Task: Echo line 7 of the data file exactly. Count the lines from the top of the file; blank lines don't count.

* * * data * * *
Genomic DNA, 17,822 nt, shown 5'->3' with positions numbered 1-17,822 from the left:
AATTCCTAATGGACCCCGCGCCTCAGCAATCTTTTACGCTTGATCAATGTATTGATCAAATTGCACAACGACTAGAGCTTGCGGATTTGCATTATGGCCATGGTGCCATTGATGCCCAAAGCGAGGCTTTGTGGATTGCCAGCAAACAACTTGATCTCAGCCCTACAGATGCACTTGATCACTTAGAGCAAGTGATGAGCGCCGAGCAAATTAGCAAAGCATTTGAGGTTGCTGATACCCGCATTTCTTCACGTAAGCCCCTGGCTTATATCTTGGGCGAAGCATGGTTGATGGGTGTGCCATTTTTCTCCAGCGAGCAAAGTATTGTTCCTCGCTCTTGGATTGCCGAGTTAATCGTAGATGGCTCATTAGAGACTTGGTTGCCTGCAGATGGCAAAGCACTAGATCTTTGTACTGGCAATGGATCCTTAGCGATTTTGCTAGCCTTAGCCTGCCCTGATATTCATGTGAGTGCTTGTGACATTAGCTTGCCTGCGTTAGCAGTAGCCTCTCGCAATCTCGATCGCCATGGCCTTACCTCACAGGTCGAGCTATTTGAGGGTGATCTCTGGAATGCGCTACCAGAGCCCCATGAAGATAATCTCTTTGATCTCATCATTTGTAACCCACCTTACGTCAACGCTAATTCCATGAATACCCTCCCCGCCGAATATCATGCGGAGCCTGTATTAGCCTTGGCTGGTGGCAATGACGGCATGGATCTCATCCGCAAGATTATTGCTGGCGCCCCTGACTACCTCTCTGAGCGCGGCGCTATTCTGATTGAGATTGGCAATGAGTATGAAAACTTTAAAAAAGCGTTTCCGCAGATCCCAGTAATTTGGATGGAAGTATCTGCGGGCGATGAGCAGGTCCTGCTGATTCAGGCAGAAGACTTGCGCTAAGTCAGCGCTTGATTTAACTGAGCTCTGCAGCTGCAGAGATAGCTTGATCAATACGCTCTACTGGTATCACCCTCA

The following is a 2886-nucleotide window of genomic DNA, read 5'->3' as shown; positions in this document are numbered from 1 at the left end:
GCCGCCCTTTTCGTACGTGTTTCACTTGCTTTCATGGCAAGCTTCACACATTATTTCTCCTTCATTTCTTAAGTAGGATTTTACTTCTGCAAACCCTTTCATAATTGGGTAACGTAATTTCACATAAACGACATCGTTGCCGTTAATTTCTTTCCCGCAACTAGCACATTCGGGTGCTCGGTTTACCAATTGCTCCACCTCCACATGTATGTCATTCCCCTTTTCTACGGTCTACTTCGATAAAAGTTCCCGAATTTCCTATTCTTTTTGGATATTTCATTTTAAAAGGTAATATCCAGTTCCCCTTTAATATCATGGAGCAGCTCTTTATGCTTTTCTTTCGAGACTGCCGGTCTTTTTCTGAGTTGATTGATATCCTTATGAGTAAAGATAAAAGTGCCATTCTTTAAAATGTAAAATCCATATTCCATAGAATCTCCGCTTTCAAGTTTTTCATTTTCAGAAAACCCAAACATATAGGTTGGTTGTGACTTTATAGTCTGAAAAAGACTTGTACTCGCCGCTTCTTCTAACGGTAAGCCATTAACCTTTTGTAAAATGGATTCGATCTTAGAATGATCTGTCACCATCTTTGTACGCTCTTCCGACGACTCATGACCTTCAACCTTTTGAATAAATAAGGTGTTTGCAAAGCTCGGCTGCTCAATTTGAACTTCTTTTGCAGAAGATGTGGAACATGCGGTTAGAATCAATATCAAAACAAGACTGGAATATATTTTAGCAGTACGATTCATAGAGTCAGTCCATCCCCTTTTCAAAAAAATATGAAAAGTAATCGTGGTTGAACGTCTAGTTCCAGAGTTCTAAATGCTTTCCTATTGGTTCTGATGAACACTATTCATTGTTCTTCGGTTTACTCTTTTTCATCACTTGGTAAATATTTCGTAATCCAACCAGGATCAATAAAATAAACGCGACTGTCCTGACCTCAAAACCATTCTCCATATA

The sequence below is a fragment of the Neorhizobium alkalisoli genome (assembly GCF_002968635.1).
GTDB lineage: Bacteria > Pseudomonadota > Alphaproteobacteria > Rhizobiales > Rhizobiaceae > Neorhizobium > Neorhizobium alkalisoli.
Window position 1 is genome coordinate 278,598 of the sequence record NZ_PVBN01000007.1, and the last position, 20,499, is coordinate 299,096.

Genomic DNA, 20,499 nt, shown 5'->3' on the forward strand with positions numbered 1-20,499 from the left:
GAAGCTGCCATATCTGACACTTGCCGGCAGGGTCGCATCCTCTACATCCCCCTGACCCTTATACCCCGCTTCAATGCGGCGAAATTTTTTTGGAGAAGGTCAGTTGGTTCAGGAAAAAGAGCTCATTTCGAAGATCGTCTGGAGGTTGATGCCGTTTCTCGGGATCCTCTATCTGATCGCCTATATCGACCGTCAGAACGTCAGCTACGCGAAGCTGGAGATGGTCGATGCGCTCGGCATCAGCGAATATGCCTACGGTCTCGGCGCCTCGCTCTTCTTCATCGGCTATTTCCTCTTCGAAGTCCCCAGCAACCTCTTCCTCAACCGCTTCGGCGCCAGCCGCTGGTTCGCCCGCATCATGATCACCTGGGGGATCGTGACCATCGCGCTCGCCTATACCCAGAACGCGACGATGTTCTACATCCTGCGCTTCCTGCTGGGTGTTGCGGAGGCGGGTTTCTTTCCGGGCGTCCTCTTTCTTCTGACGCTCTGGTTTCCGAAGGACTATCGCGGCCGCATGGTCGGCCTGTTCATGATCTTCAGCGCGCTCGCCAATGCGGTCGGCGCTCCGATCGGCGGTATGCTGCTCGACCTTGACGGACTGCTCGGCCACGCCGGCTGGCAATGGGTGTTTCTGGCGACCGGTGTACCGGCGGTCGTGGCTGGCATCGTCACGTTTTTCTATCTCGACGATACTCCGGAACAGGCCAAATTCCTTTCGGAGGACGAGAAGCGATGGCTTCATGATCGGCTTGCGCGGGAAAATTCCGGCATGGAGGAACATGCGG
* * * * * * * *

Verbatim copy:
Window position 1 is genome coordinate 278,598 of the sequence record NZ_PVBN01000007.1, and the last position, 20,499, is coordinate 299,096.